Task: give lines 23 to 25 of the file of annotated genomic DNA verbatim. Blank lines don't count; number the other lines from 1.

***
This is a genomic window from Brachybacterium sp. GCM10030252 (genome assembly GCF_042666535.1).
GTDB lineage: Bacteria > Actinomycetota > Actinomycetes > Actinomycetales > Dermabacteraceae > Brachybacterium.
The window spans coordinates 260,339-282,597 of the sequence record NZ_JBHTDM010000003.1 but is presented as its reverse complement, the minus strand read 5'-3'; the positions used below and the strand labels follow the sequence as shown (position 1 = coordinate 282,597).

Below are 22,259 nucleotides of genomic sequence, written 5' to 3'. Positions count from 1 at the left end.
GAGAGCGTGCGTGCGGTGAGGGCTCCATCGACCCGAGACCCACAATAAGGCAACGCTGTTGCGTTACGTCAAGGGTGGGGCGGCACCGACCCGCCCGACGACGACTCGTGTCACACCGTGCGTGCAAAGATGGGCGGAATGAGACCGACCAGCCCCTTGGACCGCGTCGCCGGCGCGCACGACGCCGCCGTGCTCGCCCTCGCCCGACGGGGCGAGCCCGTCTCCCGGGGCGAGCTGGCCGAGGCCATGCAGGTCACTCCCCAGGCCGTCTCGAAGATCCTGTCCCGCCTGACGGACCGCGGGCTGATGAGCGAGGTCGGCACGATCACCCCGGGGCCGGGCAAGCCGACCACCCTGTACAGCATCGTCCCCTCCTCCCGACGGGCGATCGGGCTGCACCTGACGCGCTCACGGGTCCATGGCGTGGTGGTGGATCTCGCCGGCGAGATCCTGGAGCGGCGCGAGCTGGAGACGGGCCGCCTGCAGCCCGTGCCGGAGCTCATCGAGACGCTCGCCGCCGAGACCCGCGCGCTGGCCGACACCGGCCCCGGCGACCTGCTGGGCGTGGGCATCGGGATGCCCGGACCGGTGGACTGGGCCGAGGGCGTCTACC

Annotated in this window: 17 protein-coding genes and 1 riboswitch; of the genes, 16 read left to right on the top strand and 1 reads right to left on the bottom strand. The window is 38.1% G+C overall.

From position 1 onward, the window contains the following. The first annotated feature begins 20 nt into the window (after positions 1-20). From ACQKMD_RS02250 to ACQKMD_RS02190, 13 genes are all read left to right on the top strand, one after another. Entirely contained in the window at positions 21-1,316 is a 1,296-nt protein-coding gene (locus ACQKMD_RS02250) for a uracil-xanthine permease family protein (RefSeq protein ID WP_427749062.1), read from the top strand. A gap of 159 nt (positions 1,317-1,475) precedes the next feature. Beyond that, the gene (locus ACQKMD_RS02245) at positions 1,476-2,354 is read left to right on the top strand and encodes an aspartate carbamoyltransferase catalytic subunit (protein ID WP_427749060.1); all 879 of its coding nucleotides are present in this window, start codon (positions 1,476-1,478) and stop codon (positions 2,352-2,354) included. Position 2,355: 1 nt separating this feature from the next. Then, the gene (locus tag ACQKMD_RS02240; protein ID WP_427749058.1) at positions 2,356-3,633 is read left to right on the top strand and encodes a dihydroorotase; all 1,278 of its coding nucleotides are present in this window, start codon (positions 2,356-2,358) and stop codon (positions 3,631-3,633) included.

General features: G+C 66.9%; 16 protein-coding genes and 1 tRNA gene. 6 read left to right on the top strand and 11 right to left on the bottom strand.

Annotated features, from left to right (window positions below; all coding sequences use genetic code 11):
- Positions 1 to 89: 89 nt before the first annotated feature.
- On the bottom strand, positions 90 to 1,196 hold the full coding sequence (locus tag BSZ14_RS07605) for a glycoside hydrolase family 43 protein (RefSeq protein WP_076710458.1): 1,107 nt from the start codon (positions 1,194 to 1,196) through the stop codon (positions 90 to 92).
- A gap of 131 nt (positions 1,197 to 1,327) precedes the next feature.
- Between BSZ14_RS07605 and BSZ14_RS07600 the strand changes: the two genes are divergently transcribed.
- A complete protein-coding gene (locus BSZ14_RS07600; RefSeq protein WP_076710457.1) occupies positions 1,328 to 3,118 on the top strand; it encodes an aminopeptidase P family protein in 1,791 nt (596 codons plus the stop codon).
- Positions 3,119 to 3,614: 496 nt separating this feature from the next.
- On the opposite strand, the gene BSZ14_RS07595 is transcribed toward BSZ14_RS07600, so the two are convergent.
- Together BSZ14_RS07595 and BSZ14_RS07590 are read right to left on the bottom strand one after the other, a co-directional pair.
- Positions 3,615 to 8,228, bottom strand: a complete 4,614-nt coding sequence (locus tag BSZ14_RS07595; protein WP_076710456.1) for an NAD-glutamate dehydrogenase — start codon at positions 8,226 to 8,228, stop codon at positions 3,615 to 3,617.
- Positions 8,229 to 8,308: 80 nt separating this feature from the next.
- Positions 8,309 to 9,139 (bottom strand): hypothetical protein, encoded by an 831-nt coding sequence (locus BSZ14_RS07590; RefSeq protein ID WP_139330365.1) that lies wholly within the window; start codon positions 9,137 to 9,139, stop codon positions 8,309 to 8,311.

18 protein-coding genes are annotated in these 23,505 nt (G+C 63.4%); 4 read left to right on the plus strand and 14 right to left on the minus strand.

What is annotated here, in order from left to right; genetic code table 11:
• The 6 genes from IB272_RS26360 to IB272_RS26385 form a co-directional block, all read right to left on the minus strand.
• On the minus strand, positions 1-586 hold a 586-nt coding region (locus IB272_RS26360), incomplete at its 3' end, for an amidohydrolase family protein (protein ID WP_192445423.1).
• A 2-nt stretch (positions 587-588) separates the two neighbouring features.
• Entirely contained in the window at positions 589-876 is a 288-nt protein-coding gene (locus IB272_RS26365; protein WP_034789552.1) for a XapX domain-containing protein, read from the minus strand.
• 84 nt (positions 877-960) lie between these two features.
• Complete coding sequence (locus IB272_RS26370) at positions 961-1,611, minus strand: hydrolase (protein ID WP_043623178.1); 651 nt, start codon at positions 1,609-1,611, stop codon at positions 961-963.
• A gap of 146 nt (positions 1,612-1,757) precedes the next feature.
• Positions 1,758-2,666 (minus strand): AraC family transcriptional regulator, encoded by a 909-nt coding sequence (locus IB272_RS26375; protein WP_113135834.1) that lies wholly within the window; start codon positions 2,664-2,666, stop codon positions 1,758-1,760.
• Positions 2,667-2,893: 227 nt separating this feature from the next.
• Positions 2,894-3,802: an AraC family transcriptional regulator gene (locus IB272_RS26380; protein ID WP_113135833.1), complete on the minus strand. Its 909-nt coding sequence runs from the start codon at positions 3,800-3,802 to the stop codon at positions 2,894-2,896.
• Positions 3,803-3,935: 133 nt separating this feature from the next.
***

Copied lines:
• The 6 genes from IB272_RS26360 to IB272_RS26385 form a co-directional block, all read right to left on the minus strand.
• On the minus strand, positions 1-586 hold a 586-nt coding region (locus IB272_RS26360), incomplete at its 3' end, for an amidohydrolase family protein (protein ID WP_192445423.1).
• A 2-nt stretch (positions 587-588) separates the two neighbouring features.